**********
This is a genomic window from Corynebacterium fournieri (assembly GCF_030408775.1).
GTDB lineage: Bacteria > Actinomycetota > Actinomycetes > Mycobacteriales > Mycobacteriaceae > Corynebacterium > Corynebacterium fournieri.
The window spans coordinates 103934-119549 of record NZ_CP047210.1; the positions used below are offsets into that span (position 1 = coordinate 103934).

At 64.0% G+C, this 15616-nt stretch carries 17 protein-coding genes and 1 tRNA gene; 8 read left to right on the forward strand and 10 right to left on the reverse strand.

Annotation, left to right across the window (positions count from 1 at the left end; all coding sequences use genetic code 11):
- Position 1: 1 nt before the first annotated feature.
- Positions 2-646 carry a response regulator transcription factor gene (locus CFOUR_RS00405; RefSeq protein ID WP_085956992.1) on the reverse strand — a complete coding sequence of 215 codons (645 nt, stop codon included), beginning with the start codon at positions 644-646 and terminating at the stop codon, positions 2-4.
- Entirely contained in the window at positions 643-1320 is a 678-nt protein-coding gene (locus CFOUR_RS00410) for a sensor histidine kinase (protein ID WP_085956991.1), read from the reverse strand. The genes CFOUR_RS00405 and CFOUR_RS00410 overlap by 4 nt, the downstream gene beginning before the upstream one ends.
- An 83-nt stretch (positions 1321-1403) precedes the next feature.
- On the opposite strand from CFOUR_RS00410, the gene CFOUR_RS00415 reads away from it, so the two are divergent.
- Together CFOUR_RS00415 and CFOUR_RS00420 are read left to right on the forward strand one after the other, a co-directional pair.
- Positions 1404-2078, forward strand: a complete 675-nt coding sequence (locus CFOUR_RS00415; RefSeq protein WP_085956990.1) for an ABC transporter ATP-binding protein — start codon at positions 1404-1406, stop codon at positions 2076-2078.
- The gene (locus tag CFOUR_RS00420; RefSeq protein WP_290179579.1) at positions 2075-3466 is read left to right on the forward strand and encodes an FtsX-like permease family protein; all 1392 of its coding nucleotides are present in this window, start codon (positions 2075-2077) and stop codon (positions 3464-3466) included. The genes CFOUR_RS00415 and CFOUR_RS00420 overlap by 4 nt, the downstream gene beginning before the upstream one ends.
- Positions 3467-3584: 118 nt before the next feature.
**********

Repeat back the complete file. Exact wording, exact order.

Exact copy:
This is a genomic window from Corynebacterium fournieri (assembly GCF_030408775.1).
GTDB lineage: Bacteria > Actinomycetota > Actinomycetes > Mycobacteriales > Mycobacteriaceae > Corynebacterium > Corynebacterium fournieri.
The window spans coordinates 103934-119549 of record NZ_CP047210.1; the positions used below are offsets into that span (position 1 = coordinate 103934).

At 64.0% G+C, this 15616-nt stretch carries 17 protein-coding genes and 1 tRNA gene; 8 read left to right on the forward strand and 10 right to left on the reverse strand.

Annotation, left to right across the window (positions count from 1 at the left end; all coding sequences use genetic code 11):
- Position 1: 1 nt before the first annotated feature.
- Positions 2-646 carry a response regulator transcription factor gene (locus CFOUR_RS00405; RefSeq protein ID WP_085956992.1) on the reverse strand — a complete coding sequence of 215 codons (645 nt, stop codon included), beginning with the start codon at positions 644-646 and terminating at the stop codon, positions 2-4.
- Entirely contained in the window at positions 643-1320 is a 678-nt protein-coding gene (locus CFOUR_RS00410) for a sensor histidine kinase (protein ID WP_085956991.1), read from the reverse strand. The genes CFOUR_RS00405 and CFOUR_RS00410 overlap by 4 nt, the downstream gene beginning before the upstream one ends.
- An 83-nt stretch (positions 1321-1403) precedes the next feature.
- On the opposite strand from CFOUR_RS00410, the gene CFOUR_RS00415 reads away from it, so the two are divergent.
- Together CFOUR_RS00415 and CFOUR_RS00420 are read left to right on the forward strand one after the other, a co-directional pair.
- Positions 1404-2078, forward strand: a complete 675-nt coding sequence (locus CFOUR_RS00415; RefSeq protein WP_085956990.1) for an ABC transporter ATP-binding protein — start codon at positions 1404-1406, stop codon at positions 2076-2078.
- The gene (locus tag CFOUR_RS00420; RefSeq protein WP_290179579.1) at positions 2075-3466 is read left to right on the forward strand and encodes an FtsX-like permease family protein; all 1392 of its coding nucleotides are present in this window, start codon (positions 2075-2077) and stop codon (positions 3464-3466) included. The genes CFOUR_RS00415 and CFOUR_RS00420 overlap by 4 nt, the downstream gene beginning before the upstream one ends.
- Positions 3467-3584: 118 nt before the next feature.